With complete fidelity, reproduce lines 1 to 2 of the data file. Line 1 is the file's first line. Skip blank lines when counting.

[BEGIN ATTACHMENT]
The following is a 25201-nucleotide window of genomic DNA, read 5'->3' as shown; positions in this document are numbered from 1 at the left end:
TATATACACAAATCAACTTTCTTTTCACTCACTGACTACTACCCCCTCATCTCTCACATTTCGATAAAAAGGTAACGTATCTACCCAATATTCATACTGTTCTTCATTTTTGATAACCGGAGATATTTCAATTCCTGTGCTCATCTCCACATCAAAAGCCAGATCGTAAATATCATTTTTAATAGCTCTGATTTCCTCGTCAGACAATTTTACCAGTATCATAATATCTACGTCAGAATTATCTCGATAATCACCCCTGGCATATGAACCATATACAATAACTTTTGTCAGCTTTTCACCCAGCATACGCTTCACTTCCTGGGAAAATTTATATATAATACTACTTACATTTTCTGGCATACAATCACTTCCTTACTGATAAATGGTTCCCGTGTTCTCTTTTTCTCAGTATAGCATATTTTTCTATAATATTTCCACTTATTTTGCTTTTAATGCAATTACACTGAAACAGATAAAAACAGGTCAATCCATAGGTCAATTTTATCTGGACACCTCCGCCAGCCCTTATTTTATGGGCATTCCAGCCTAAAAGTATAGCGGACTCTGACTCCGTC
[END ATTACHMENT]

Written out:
The following is a 25201-nucleotide window of genomic DNA, read 5'->3' as shown; positions in this document are numbered from 1 at the left end:
TATATACACAAATCAACTTTCTTTTCACTCACTGACTACTACCCCCTCATCTCTCACATTTCGATAAAAAGGTAACGTATCTACCCAATATTCATACTGTTCTTCATTTTTGATAACCGGAGATATTTCAATTCCTGTGCTCATCTCCACATCAAAAGCCAGATCGTAAATATCATTTTTAATAGCTCTGATTTCCTCGTCAGACAATTTTACCAGTATCATAATATCTACGTCAGAATTATCTCGATAATCACCCCTGGCATATGAACCATATACAATAACTTTTGTCAGCTTTTCACCCAGCATACGCTTCACTTCCTGGGAAAATTTATATATAATACTACTTACATTTTCTGGCATACAATCACTTCCTTACTGATAAATGGTTCCCGTGTTCTCTTTTTCTCAGTATAGCATATTTTTCTATAATATTTCCACTTATTTTGCTTTTAATGCAATTACACTGAAACAGATAAAAACAGGTCAATCCATAGGTCAATTTTATCTGGACACCTCCGCCAGCCCTTATTTTATGGGCATTCCAGCCTAAAAGTATAGCGGACTCTGACTCCGTC